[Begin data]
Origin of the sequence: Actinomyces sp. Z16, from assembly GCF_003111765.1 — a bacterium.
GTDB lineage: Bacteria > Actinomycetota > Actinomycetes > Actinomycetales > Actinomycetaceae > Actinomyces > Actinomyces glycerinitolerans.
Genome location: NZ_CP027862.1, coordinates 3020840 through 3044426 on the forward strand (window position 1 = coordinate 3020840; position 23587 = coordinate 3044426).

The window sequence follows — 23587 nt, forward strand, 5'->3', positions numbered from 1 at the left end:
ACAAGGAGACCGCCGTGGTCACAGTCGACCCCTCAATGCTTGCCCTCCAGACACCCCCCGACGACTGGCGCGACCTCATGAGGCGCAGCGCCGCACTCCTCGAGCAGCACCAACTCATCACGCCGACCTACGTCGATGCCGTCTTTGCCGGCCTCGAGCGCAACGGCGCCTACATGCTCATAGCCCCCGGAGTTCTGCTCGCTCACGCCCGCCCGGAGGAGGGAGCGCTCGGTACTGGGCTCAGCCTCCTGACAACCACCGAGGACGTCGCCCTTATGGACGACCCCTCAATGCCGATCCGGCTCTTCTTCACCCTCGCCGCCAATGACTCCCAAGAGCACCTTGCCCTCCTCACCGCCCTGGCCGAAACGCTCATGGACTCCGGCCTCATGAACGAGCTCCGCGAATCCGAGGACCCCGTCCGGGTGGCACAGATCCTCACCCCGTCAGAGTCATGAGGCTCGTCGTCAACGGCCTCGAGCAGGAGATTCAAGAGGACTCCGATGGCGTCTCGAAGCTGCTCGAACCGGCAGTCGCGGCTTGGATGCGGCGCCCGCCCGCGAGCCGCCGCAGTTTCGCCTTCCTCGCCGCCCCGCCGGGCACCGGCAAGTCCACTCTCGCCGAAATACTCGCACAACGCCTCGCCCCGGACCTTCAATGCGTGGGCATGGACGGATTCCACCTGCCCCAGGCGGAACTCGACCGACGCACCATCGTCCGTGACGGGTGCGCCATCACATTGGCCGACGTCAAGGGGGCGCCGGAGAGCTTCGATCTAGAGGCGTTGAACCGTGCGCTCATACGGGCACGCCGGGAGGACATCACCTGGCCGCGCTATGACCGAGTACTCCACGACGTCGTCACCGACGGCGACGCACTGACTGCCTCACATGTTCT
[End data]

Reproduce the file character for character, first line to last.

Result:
Origin of the sequence: Actinomyces sp. Z16, from assembly GCF_003111765.1 — a bacterium.
GTDB lineage: Bacteria > Actinomycetota > Actinomycetes > Actinomycetales > Actinomycetaceae > Actinomyces > Actinomyces glycerinitolerans.
Genome location: NZ_CP027862.1, coordinates 3020840 through 3044426 on the forward strand (window position 1 = coordinate 3020840; position 23587 = coordinate 3044426).

The window sequence follows — 23587 nt, forward strand, 5'->3', positions numbered from 1 at the left end:
ACAAGGAGACCGCCGTGGTCACAGTCGACCCCTCAATGCTTGCCCTCCAGACACCCCCCGACGACTGGCGCGACCTCATGAGGCGCAGCGCCGCACTCCTCGAGCAGCACCAACTCATCACGCCGACCTACGTCGATGCCGTCTTTGCCGGCCTCGAGCGCAACGGCGCCTACATGCTCATAGCCCCCGGAGTTCTGCTCGCTCACGCCCGCCCGGAGGAGGGAGCGCTCGGTACTGGGCTCAGCCTCCTGACAACCACCGAGGACGTCGCCCTTATGGACGACCCCTCAATGCCGATCCGGCTCTTCTTCACCCTCGCCGCCAATGACTCCCAAGAGCACCTTGCCCTCCTCACCGCCCTGGCCGAAACGCTCATGGACTCCGGCCTCATGAACGAGCTCCGCGAATCCGAGGACCCCGTCCGGGTGGCACAGATCCTCACCCCGTCAGAGTCATGAGGCTCGTCGTCAACGGCCTCGAGCAGGAGATTCAAGAGGACTCCGATGGCGTCTCGAAGCTGCTCGAACCGGCAGTCGCGGCTTGGATGCGGCGCCCGCCCGCGAGCCGCCGCAGTTTCGCCTTCCTCGCCGCCCCGCCGGGCACCGGCAAGTCCACTCTCGCCGAAATACTCGCACAACGCCTCGCCCCGGACCTTCAATGCGTGGGCATGGACGGATTCCACCTGCCCCAGGCGGAACTCGACCGACGCACCATCGTCCGTGACGGGTGCGCCATCACATTGGCCGACGTCAAGGGGGCGCCGGAGAGCTTCGATCTAGAGGCGTTGAACCGTGCGCTCATACGGGCACGCCGGGAGGACATCACCTGGCCGCGCTATGACCGAGTACTCCACGACGTCGTCACCGACGGCGACGCACTGACTGCCTCACATGTTCT